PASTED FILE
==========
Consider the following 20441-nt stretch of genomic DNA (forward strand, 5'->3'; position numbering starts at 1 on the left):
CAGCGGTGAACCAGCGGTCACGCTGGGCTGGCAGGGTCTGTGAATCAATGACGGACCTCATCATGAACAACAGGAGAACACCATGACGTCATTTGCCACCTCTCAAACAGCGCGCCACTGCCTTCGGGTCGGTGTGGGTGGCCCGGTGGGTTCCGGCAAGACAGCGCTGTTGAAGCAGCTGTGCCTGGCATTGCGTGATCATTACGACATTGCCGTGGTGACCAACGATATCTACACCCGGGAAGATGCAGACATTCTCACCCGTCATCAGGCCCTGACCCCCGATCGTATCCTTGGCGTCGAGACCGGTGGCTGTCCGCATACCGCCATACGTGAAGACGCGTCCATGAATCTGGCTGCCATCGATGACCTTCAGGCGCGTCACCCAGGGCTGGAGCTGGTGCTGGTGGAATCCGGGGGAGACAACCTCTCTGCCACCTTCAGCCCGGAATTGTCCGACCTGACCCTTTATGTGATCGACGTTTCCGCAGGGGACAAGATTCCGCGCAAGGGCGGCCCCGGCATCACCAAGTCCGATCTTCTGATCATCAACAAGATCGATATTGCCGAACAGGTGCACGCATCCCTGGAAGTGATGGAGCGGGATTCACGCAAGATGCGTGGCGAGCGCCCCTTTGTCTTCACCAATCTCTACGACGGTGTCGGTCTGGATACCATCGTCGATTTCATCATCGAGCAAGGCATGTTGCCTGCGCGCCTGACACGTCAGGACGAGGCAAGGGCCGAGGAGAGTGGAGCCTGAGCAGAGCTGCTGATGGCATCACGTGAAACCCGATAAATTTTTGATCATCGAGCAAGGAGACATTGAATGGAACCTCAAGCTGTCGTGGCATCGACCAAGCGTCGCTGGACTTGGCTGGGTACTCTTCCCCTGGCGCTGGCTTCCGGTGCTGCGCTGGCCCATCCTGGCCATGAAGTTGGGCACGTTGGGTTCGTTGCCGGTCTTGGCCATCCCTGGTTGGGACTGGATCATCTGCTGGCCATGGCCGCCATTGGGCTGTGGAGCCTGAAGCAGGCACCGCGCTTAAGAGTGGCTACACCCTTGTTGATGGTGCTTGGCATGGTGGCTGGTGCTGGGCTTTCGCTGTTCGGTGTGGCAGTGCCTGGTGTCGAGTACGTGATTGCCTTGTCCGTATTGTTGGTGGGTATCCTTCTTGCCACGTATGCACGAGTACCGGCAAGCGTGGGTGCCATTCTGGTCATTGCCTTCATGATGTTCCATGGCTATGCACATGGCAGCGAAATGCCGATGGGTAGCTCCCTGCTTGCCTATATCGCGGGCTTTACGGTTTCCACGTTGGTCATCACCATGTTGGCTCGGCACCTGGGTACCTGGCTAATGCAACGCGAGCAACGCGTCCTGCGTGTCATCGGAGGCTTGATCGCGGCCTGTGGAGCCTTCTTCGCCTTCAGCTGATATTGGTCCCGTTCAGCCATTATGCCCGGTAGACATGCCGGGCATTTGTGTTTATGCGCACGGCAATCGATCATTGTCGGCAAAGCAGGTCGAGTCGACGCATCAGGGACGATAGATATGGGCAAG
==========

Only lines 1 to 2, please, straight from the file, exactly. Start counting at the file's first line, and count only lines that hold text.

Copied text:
Consider the following 20441-nt stretch of genomic DNA (forward strand, 5'->3'; position numbering starts at 1 on the left):
CAGCGGTGAACCAGCGGTCACGCTGGGCTGGCAGGGTCTGTGAATCAATGACGGACCTCATCATGAACAACAGGAGAACACCATGACGTCATTTGCCACCTCTCAAACAGCGCGCCACTGCCTTCGGGTCGGTGTGGGTGGCCCGGTGGGTTCCGGCAAGACAGCGCTGTTGAAGCAGCTGTGCCTGGCATTGCGTGATCATTACGACATTGCCGTGGTGACCAACGATATCTACACCCGGGAAGATGCAGACATTCTCACCCGTCATCAGGCCCTGACCCCCGATCGTATCCTTGGCGTCGAGACCGGTGGCTGTCCGCATACCGCCATACGTGAAGACGCGTCCATGAATCTGGCTGCCATCGATGACCTTCAGGCGCGTCACCCAGGGCTGGAGCTGGTGCTGGTGGAATCCGGGGGAGACAACCTCTCTGCCACCTTCAGCCCGGAATTGTCCGACCTGACCCTTTATGTGATCGACGTTTCCGCAGGGGACAAGATTCCGCGCAAGGGCGGCCCCGGCATCACCAAGTCCGATCTTCTGATCATCAACAAGATCGATATTGCCGAACAGGTGCACGCATCCCTGGAAGTGATGGAGCGGGATTCACGCAAGATGCGTGGCGAGCGCCCCTTTGTCTTCACCAATCTCTACGACGGTGTCGGTCTGGATACCATCGTCGATTTCATCATCGAGCAAGGCATGTTGCCTGCGCGCCTGACACGTCAGGACGAGGCAAGGGCCGAGGAGAGTGGAGCCTGAGCAGAGCTGCTGATGGCATCACGTGAAACCCGATAAATTTTTGATCATCGAGCAAGGAGACATTGAATGGAACCTCAAGCTGTCGTGGCATCGACCAAGCGTCGCTGGACTTGGCTGGGTACTCTTCCCCTGGCGCTGGCTTCCGGTGCTGCGCTGGCCCATCCTGGCCATGAAGTTGGGCACGTTGGGTTCGTTGCCGGTCTTGGCCATCCCTGGTTGGGACTGGATCATCTGCTGGCCATGGCCGCCATTGGGCTGTGGAGCCTGAAGCAGGCACCGCGCTTAAGAGTGGCTACACCCTTGTTGATGGTGCTTGGCATGGTGGCTGGTGCTGGGCTTTCGCTGTTCGGTGTGGCAGTGCCTGGTGTCGAGTACGTGATTGCCTTGTCCGTATTGTTGGTGGGTATCCTTCTTGCCACGTATGCACGAGTACCGGCAAGCGTGGGTGCCATTCTGGTCATTGCCTTCATGATGTTCCATGGCTATGCACATGGCAGCGAAATGCCGATGGGTAGCTCCCTGCTTGCCTATATCGCGGGCTTTACGGTTTCCACGTTGGTCATCACCATGTTGGCTCGGCACCTGGGTACCTGGCTAATGCAACGCGAGCAACGCGTCCTGCGTGTCATCGGAGGCTTGATCGCGGCCTGTGGAGCCTTCTTCGCCTTCAGCTGATATTGGTCCCGTTCAGCCATTATGCCCGGTAGACATGCCGGGCATTTGTGTTTATGCGCACGGCAATCGATCATTGTCGGCAAAGCAGGTCGAGTCGACGCATCAGGGACGATAGATATGGGCAAG